Once I really got into this, I had to set a budget. For over ten years that was $100 a month. I won’t say I always kept to it, but I did better than I would have thought when I started. I tried to balance a month where I may have gone over by cutting back afterward and I work pretty hard on not buying books for the 2-3 months before Kalamazoo. With this budget, I needed to work a lot harder at my selection. The first couple of years I was buying off the shelf at Barnes & Noble or Borders. It has been a very long time since I have been able to find what I want at those stores. For a time, rather than purchasing online, I’d order things through the nearest B&N. Finally, on January 15, 1998 I went Amazon, buying The Battle of Hastings by Stephen Morillo (ed.) for $27.95. From that point, Amazon has been where I buy many of my new books, though over the past couple of years I’ve started moving toward purchasing direct from publishers due to conference and other discounts.
|My Home Library (about 2/3 of it anyway)|
Now for my “strategery.”
This is largely a repeat of something I posted on a Library Thing Discussion group a year or so ago.
VERY IMPORTANT DISCLAIMER: What follows is an ideal. I’ve never followed it 100%. In particular, used bookstores completely overcome my good intentions. The International Congress for Medieval Studies at Kalamazoo hasn’t been real good for it either.
I have four main sources from which a title first comes to my attention. One is from the academic community. Now I’m not a member of the academic community (in history) but I lurk around the edges. I look for mentions in mailing lists such as Mediev-L and reviews in the Bryn Mawr Review and The Medieval Review. Books are also sometimes mentioned in the academic journals I read. And while I didn’t mention it in that post, one of things I do while I’m reading and taking notes is keep a separate sheet of paper on hand to write down references I want to take a closer look at.
A second is that due to attendance at conferences I receive catalogs from probably a dozen publishers – Brill, Boydell & Brewer, Harvard U Press, Oxford, Cornell, Medieval Institute, etc. When I receive those, I browse through and circle titles/summaries that catch my eye.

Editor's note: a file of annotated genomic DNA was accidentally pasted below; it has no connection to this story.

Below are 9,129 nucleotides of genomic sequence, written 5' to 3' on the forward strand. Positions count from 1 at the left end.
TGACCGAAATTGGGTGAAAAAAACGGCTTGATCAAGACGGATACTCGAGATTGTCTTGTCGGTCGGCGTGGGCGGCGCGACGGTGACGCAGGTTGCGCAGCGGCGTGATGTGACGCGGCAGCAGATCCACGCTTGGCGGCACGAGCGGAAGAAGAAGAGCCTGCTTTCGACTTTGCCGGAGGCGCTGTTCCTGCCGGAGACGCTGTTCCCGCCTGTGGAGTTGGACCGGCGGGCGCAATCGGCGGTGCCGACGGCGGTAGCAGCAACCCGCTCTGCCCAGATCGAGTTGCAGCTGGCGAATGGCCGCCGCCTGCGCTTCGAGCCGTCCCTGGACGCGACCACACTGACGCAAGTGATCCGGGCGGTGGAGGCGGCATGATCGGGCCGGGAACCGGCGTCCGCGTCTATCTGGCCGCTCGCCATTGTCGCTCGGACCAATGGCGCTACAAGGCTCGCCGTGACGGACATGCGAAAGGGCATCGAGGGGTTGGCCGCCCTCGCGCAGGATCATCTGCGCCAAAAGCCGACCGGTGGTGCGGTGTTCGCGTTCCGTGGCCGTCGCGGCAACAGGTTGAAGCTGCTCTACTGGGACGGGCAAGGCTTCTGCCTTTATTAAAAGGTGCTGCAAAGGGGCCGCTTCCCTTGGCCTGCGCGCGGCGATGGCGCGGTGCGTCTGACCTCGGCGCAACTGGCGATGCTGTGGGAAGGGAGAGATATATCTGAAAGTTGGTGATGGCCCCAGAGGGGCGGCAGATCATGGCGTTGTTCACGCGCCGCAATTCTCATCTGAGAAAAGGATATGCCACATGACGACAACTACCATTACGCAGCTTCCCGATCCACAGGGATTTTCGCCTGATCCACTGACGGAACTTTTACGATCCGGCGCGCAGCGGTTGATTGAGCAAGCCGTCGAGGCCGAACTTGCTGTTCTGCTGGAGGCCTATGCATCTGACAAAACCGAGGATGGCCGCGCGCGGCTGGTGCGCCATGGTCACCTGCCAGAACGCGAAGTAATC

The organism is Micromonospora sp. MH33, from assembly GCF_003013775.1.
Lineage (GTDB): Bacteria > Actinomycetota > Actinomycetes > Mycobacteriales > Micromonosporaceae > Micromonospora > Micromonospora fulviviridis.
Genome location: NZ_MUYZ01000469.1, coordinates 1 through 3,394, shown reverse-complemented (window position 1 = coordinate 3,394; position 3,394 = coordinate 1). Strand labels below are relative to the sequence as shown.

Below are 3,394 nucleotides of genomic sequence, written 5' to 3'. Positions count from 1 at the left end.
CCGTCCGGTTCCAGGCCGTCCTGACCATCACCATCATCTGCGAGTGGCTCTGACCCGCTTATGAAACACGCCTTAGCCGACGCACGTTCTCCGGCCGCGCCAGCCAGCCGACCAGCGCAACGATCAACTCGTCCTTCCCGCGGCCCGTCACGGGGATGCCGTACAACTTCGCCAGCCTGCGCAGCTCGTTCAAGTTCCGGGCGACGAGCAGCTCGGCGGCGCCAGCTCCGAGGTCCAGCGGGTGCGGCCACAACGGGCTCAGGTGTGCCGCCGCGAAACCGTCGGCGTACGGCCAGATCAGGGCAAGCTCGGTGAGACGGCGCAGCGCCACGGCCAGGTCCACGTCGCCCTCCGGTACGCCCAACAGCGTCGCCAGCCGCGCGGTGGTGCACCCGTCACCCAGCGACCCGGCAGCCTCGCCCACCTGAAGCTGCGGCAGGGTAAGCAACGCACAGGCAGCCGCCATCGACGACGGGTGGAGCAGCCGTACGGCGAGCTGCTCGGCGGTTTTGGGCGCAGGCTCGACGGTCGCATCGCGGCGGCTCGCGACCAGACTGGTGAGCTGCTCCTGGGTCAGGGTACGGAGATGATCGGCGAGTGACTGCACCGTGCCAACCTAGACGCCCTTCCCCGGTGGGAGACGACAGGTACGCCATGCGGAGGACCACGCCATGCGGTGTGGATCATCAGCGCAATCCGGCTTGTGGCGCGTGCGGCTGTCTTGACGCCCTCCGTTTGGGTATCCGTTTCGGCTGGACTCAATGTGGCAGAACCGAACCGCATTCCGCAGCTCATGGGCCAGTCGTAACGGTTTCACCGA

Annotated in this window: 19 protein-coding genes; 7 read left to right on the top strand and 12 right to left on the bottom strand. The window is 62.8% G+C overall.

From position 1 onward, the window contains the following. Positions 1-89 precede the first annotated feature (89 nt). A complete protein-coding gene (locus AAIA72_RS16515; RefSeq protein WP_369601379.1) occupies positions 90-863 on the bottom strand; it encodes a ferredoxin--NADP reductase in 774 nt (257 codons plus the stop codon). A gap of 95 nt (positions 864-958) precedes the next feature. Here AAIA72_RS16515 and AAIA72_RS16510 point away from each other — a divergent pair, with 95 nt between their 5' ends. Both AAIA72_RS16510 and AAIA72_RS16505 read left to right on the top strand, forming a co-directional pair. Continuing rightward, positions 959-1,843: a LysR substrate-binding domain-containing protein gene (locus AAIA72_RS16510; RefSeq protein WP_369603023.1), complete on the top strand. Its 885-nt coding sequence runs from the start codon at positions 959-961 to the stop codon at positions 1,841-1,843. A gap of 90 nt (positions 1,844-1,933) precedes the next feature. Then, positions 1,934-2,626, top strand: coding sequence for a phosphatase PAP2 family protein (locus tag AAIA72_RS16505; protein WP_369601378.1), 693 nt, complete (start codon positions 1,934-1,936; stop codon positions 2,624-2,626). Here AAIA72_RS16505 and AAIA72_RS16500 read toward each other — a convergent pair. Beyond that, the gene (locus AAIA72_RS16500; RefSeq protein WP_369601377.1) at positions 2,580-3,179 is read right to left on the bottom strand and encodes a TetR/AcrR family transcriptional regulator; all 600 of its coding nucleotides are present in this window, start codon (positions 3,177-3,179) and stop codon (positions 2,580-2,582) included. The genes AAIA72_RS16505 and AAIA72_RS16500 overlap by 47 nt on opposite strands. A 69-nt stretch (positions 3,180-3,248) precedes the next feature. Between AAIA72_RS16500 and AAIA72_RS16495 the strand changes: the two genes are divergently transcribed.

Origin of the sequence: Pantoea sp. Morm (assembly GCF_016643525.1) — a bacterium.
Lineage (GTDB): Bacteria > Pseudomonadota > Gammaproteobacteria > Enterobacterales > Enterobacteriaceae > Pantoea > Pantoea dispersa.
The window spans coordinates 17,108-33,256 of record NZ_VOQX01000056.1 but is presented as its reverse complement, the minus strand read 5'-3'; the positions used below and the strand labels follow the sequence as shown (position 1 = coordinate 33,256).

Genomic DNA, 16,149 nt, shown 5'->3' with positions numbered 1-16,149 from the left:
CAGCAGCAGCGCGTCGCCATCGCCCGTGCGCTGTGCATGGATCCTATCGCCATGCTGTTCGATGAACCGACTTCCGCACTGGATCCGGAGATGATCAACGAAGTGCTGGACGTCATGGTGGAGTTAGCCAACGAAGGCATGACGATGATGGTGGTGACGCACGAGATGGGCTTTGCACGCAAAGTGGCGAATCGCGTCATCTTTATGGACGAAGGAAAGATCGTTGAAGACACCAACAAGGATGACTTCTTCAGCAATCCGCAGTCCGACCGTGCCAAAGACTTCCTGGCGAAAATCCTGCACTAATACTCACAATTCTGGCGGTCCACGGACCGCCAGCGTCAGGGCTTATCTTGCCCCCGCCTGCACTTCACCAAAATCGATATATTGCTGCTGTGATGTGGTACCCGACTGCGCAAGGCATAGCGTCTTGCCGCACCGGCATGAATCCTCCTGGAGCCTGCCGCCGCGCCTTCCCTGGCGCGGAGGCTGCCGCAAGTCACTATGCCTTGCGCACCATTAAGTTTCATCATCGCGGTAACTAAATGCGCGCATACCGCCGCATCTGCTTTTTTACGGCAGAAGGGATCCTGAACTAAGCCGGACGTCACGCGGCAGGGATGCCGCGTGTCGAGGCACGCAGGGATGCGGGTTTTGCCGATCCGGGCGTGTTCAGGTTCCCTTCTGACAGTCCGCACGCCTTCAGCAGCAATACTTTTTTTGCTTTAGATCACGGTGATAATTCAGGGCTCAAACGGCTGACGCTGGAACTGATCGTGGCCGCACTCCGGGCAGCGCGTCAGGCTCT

Third is Amazon.com recommendations. Probably 2/3 of what they recommend is garbage but some titles will come up.
Fourth is Library Thing. I scan profiles of anyone who triggers my tag watch and I’ve gone through the tag pages of most of my own tags and looked at the libraries of people who have a lot of similar tags. And there are books mentioned in the LT discussion groups.
I suppose a 5th is if someone e-mails me, PM’s me, sends me a Facebook message, I read it on a blog, etc. But I don’t have a “system” for these – it sort of just happens.
So this gives me my initial list. From this I take books and add them to a spreadsheet of my books at home; a 2-worksheet Excel file with one worksheet of what I own and one of what I don’t, my wish list. I also label/tag them and add them to my Library Thing Wish List.
Culling the Herd
When it comes time to thin my selection – generally when I’m ready to buy more books – I get serious. I take the books that rank highest on my list, usually based on what I’m reading right now, and get to work.
First I’ll check Amazon product descriptions and reviews. There are a few reviewers on Amazon who, based on past reviews, I trust. I won’t generally eliminate a book based on Amazon reviews but I will move some into the “buy” column and not go further.